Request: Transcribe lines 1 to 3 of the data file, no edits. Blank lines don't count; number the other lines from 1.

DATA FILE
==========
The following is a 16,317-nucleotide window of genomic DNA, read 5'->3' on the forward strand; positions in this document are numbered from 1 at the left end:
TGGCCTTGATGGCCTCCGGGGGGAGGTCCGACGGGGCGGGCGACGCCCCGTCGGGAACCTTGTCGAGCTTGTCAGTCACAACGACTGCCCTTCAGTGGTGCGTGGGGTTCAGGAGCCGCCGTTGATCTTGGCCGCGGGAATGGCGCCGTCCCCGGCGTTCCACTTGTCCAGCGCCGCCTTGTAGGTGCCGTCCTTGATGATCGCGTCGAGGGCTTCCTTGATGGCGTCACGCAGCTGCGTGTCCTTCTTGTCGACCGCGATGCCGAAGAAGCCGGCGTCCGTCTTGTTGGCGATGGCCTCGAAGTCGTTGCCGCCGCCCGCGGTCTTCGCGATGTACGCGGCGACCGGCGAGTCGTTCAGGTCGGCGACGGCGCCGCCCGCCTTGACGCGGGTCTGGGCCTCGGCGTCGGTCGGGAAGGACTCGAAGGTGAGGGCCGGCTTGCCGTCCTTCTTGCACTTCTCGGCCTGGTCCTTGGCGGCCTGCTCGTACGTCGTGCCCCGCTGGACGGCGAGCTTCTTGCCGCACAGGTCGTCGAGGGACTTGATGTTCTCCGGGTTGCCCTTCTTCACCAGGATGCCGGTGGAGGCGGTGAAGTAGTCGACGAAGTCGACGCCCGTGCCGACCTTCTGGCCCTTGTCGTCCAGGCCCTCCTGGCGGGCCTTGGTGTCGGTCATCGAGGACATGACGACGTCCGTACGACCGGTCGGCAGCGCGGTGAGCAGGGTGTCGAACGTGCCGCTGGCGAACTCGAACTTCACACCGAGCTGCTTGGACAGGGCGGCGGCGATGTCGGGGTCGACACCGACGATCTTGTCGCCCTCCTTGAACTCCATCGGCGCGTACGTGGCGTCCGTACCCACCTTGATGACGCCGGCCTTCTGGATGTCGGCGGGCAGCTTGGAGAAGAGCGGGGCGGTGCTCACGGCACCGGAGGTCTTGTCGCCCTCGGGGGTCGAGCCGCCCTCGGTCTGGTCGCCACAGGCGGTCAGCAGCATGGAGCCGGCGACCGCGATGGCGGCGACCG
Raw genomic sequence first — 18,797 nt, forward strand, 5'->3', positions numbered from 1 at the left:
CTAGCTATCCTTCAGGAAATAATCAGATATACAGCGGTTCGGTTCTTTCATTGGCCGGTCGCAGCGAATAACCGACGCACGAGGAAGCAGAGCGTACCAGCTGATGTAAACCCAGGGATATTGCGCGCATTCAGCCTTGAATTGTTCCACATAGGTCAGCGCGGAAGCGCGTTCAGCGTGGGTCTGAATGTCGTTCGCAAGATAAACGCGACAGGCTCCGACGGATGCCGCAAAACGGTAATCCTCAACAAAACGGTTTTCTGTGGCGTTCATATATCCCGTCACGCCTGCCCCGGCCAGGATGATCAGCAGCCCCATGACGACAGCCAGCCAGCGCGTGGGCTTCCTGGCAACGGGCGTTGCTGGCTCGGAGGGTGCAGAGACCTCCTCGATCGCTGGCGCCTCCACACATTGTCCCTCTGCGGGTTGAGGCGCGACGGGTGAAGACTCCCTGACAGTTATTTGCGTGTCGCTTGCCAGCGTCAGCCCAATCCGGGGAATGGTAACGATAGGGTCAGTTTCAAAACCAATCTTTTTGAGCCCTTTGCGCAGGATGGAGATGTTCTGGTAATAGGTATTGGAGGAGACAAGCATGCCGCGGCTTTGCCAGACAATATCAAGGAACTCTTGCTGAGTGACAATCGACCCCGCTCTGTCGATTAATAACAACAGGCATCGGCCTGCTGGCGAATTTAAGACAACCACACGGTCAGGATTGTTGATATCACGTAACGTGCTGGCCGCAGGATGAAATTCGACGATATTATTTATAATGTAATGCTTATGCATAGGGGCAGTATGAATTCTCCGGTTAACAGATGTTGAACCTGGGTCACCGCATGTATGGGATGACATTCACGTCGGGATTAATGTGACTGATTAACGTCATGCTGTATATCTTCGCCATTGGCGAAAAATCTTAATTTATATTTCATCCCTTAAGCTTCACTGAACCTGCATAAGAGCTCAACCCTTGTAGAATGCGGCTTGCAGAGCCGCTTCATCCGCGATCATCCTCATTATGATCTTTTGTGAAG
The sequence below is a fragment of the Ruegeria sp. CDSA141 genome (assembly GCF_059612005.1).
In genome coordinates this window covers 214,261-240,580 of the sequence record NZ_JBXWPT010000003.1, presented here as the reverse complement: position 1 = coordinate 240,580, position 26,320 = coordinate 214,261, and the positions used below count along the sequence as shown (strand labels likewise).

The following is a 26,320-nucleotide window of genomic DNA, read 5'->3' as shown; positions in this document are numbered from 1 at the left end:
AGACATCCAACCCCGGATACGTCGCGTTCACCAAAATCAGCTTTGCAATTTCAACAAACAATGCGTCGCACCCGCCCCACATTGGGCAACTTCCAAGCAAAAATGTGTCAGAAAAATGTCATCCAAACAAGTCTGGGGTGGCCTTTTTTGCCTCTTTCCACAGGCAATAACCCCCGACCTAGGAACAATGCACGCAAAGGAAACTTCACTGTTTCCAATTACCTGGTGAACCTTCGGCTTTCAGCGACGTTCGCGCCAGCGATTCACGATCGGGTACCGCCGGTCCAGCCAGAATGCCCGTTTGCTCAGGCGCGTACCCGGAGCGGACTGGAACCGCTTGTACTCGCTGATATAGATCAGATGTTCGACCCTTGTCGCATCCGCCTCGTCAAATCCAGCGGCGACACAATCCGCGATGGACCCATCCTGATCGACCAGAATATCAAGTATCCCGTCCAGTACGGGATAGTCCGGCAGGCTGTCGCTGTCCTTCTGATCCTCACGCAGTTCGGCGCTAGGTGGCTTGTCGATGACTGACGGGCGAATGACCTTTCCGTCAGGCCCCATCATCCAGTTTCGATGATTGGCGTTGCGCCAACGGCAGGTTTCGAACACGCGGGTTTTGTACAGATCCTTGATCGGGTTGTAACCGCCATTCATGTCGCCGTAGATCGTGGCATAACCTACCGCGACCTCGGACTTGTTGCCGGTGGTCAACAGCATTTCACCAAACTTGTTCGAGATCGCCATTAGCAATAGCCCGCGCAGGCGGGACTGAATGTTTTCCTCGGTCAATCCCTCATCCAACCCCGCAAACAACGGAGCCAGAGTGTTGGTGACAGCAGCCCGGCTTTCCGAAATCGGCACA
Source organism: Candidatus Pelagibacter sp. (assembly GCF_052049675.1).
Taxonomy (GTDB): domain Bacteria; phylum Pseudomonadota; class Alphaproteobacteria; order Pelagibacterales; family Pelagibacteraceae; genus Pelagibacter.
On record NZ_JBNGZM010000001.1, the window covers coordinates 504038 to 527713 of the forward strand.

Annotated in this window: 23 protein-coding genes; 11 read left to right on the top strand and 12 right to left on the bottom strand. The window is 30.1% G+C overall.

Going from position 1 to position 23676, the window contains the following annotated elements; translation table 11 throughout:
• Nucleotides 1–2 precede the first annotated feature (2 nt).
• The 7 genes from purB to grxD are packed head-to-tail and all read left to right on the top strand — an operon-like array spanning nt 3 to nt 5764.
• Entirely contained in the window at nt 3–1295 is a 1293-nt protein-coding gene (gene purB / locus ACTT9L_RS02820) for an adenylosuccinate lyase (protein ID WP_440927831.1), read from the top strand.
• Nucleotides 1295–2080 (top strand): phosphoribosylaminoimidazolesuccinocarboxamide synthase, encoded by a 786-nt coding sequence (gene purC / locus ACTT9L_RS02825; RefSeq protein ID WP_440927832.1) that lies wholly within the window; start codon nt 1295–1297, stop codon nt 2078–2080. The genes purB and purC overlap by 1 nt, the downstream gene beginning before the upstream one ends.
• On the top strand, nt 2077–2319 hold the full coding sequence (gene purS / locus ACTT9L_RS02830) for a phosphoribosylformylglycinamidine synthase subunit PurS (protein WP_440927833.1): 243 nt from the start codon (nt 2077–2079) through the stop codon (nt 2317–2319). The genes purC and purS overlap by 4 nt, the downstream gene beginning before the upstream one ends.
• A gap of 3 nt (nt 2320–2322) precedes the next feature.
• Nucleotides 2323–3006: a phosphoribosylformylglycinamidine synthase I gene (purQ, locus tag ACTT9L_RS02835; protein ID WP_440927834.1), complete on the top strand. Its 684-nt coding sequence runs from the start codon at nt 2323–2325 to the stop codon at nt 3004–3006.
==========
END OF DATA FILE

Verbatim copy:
The following is a 16,317-nucleotide window of genomic DNA, read 5'->3' on the forward strand; positions in this document are numbered from 1 at the left end:
TGGCCTTGATGGCCTCCGGGGGGAGGTCCGACGGGGCGGGCGACGCCCCGTCGGGAACCTTGTCGAGCTTGTCAGTCACAACGACTGCCCTTCAGTGGTGCGTGGGGTTCAGGAGCCGCCGTTGATCTTGGCCGCGGGAATGGCGCCGTCCCCGGCGTTCCACTTGTCCAGCGCCGCCTTGTAGGTGCCGTCCTTGATGATCGCGTCGAGGGCTTCCTTGATGGCGTCACGCAGCTGCGTGTCCTTCTTGTCGACCGCGATGCCGAAGAAGCCGGCGTCCGTCTTGTTGGCGATGGCCTCGAAGTCGTTGCCGCCGCCCGCGGTCTTCGCGATGTACGCGGCGACCGGCGAGTCGTTCAGGTCGGCGACGGCGCCGCCCGCCTTGACGCGGGTCTGGGCCTCGGCGTCGGTCGGGAAGGACTCGAAGGTGAGGGCCGGCTTGCCGTCCTTCTTGCACTTCTCGGCCTGGTCCTTGGCGGCCTGCTCGTACGTCGTGCCCCGCTGGACGGCGAGCTTCTTGCCGCACAGGTCGTCGAGGGACTTGATGTTCTCCGGGTTGCCCTTCTTCACCAGGATGCCGGTGGAGGCGGTGAAGTAGTCGACGAAGTCGACGCCCGTGCCGACCTTCTGGCCCTTGTCGTCCAGGCCCTCCTGGCGGGCCTTGGTGTCGGTCATCGAGGACATGACGACGTCCGTACGACCGGTCGGCAGCGCGGTGAGCAGGGTGTCGAACGTGCCGCTGGCGAACTCGAACTTCACACCGAGCTGCTTGGACAGGGCGGCGGCGATGTCGGGGTCGACACCGACGATCTTGTCGCCCTCCTTGAACTCCATCGGCGCGTACGTGGCGTCCGTACCCACCTTGATGACGCCGGCCTTCTGGATGTCGGCGGGCAGCTTGGAGAAGAGCGGGGCGGTGCTCACGGCACCGGAGGTCTTGTCGCCCTCGGGGGTCGAGCCGCCCTCGGTCTGGTCGCCACAGGCGGTCAGCAGCATGGAGCCGGCGACCGCGATGGCGGCGACCG
Raw genomic sequence first — 18,797 nt, forward strand, 5'->3', positions numbered from 1 at the left: